|Published online: March 7, 2014||$US5.00|
The purpose of this paper is to discuss the changing context, from an Australian perspective, for quality teaching in higher education and to examine the drivers for change and implications for the role of academics and managers. The paper uses a review and synthesis of the literature to consider the competitive context within which universities now operate, and which has consequences for the role of academics and managers. The many changes in Australian higher education are a direct reflection of the international trend for increased accountability in higher education and the widely held view of politicians and the public that higher education is critical to nations and individuals alike. While this viewpoint is well understood by many staff in universities, there is little consensus among the academic community as to how the individual contributes to the “business” and is recognised for that contribution. The altered dynamic of a university and student relationship—becoming one of a business selling a product to a client—has presented both challenges and opportunities. With this shift, universities have been required to undergo extensive reform and change as they provide systematic evidence of effectiveness and efficiency in a much more business-oriented climate. The overt impact on higher education staff engaged in teaching in the corporatised university has fundamentally changed the way they are able to engage in decision making and collegial activity to the point that academics may be described by some as subordinated to the mission of marketing and strategizing developments of the institution and its leaders. The paper concludes that, operationally, the way academics perceive their work is critical; and the failure to understand this is likely to lead to a widening gap between the rhetoric and reality of quality in teaching and learning, which will ultimately impact negatively on the quality of teaching provided.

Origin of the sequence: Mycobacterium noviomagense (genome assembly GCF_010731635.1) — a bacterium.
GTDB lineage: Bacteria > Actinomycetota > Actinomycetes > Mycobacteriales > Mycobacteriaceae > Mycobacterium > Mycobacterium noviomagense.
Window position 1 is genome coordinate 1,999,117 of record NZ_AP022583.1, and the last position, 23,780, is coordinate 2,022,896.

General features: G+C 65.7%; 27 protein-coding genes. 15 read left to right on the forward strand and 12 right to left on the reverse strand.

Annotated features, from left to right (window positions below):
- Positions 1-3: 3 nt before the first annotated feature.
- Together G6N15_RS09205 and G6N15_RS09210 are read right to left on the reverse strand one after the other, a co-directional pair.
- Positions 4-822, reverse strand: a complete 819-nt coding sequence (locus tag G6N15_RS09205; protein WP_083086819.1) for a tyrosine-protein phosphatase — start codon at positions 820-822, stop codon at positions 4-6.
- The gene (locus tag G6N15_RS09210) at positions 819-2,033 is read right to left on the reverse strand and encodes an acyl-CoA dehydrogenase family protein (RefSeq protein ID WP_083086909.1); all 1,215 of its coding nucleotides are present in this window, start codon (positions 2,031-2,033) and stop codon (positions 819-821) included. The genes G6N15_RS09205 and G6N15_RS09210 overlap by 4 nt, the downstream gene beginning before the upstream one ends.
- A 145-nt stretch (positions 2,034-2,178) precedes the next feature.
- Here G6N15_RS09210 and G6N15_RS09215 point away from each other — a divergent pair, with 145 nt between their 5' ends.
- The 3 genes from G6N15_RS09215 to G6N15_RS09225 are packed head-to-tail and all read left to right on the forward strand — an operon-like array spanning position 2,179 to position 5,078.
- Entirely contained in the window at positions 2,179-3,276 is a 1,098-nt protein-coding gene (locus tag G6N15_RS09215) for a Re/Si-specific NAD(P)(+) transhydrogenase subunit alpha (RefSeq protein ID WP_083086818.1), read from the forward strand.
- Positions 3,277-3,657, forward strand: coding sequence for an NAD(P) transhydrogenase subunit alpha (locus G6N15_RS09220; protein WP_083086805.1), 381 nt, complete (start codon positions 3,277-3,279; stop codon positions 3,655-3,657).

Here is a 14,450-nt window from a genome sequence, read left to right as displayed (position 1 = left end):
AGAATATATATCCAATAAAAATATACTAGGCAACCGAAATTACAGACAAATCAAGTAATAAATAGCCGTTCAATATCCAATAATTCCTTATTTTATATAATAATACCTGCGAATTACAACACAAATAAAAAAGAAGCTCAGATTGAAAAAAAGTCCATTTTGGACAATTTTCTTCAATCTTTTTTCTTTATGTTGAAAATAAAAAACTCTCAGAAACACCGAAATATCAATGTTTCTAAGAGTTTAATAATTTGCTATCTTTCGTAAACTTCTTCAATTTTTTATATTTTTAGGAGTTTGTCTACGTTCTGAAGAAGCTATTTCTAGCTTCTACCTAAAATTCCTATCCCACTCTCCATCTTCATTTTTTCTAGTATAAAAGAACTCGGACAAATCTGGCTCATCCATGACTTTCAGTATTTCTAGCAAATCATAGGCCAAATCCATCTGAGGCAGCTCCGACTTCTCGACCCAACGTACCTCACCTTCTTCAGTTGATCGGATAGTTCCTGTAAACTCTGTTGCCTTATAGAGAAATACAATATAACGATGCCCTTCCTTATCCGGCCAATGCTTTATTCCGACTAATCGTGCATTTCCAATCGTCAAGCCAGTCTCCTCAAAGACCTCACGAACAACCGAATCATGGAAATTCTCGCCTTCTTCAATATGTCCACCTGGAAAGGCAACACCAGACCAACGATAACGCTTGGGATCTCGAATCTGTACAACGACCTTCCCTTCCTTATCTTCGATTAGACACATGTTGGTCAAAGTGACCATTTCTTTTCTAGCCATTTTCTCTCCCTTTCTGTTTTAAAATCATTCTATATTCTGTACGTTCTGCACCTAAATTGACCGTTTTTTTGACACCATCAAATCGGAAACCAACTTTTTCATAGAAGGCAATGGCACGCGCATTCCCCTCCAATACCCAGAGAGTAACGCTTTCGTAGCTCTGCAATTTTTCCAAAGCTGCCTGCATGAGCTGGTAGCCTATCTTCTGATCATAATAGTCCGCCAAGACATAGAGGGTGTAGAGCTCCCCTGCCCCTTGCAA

|Keywords:||Australian Higher Education Context, Quality Teaching, Corporatisation, Academics, Managers, Drivers for Change|
Director - Courses and Pathways Services, Learning and Teaching, Victoria University, Melbourne, Victoria, Australia
Professor, Victoria Law School, Victoria University, Melbourne, Victoria, Australia
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